Want more recommendations for your family?
Sign up for our weekly newsletter for entertainment inspiration
A Lot or a Little?
What you will—and won't—find in this movie.
The movie's key theme seems to be that if you want to try something exciting, go ahead and try it -- without too much concern for consequences (even when death and killing is involved). And as June starts hearing different stories from different characters, she must learn to follow her heart and trust the right person.
Positive Role Models
Though June eventually finds her footing and her strength, she's very passive for large portions of the story. Roy shoots and kills several bad guys over the course of the movie with no consequences or remorse -- but he's clearly meant to be a good guy who has the best intentions and a positive outlook.
Violence & Scariness
The movie is filled with action violence (much of it played for humor) -- including guns, hand-to-hand combat, and lots of other fighting -- but has little gore or blood. The body count is fairly high, but the impact/consequence of that fact is contrasted by the film's overall light tone. The hero is shot, and viewers see his bloody (but minor) wound. There are also drug-tipped needle darts, several explosions, car chases, motorcycle chases, and bull chases.
Did you know you can flag iffy content? Adjust limits for Violence & Scariness in your kid's entertainment guide.Get started
Sex, Romance & Nudity
The two main characters are clearly attracted to each other, and there's plenty of flirting and a few major kissing scenes. In an early scene, June preps herself in the bathroom, hoping for some kind of connection with Roy when she emerges. In another scene, the couple rolls around on the beach. In a late scene, June (while under the influence of a truth drug) says, "I'd like to have sex with you. I bet we'd have great sex." Roy changes June into a bikini while she's drugged, which angers her (even though he says he didn't look).
Did you know you can flag iffy content? Adjust limits for Sex, Romance & Nudity in your kid's entertainment guide.Get started
Languag includes a few uses of "s--t," one "f--k," and terms like "hell" and "oh my God."
Did you know you can flag iffy content? Adjust limits for Language in your kid's entertainment guide.Get started
Products & Purchases
A Bud Light ad is visible on the side of a building for a few seconds.
Drinking, Drugs & Smoking
During a tense plane ride in the first section of the movie, June drinks a lot of tequila to calm her nerves; the scene is played for comic effect. Roy also takes a drink. The agents are also always slipping various drugs to each other; June gets a "knockout" drug twice and a truth serum once.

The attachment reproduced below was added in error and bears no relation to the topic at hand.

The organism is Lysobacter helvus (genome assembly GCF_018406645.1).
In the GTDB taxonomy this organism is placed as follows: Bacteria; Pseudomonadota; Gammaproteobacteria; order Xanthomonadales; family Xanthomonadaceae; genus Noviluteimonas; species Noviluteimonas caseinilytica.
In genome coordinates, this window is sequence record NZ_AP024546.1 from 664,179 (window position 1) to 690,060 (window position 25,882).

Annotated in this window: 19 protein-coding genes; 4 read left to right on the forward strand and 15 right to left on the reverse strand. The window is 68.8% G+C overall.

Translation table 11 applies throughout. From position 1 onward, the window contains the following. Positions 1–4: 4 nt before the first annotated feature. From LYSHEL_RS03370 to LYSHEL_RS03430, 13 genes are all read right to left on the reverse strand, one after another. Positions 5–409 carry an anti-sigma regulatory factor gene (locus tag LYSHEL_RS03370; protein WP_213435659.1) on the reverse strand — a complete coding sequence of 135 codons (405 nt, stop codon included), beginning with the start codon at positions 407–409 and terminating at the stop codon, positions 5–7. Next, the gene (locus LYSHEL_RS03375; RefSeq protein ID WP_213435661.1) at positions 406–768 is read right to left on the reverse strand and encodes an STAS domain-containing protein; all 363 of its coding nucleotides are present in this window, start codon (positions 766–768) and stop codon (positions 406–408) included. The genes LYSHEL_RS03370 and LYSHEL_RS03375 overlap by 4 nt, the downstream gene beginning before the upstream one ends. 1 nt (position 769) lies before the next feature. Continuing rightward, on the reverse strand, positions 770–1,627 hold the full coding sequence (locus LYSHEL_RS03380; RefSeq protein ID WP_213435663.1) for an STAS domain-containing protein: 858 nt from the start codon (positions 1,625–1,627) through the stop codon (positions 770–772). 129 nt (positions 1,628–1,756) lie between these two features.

Did you know you can flag iffy content? Adjust limits for Drinking, Drugs & Smoking in your kid's entertainment guide.Get started
Parents Need to Know
Parents need to know that although Knight and Day is a globetrotting action thriller, it has strong comic/romantic undertones and a cheerful, playful tone that makes the violence seem almost inconsequential. And despite the body count, there's very little blood or gore. Expect plenty of flirting between stars Cameron Diaz and Tom Cruise and a little kissing, with some brief talk about sex. There's also some drinking (including one scene in which Diaz's character gets drunk on tequila), and various "spy" drugs are introduced throughout the movie. Neither of the main characters are depicted as strongly positive role models for teens, but that's not what the movie is about, either -- ultimately, it's meant to be a fun adventure for adults and older kids. To stay in the loop on more movies like this, you can sign up for weekly Family Movie Night emails.
Is It Any Good?
Director James Mangold found his footing with his last movie -- 2007's brisk, well-told Western 3:10 to Yuma -- and he repeats the feat here with this romantic spy tale. He gives the material a cheerful, playful quality and focuses on the story's humor and romance, with the action and violence tucked into the background. The movie's high body count ultimately doesn't really hit very hard; there's a distinct lack of blood or gore, and very few consequences to the action (which makes for a fun movie, if a somewhat iffy takeaway for younger audiences).
By focusing specifically on June's point of view and deliberately missing some of the big action moments as she hides out or sleeps, Mangold and writer Patrick O'Neill give the movie an interesting perspective -- it's a choice that celebrates imagination over spectacle. And Cruise and Diaz both seem refreshed here -- both are at their charming best.
Did we miss something on diversity?
Research shows a connection between kids' healthy self-esteem and positive portrayals in media. That's why we've added a new "Diverse Representations" section to our reviews that will be rolling out on an ongoing basis. You can help us help kids by suggesting a diversity update.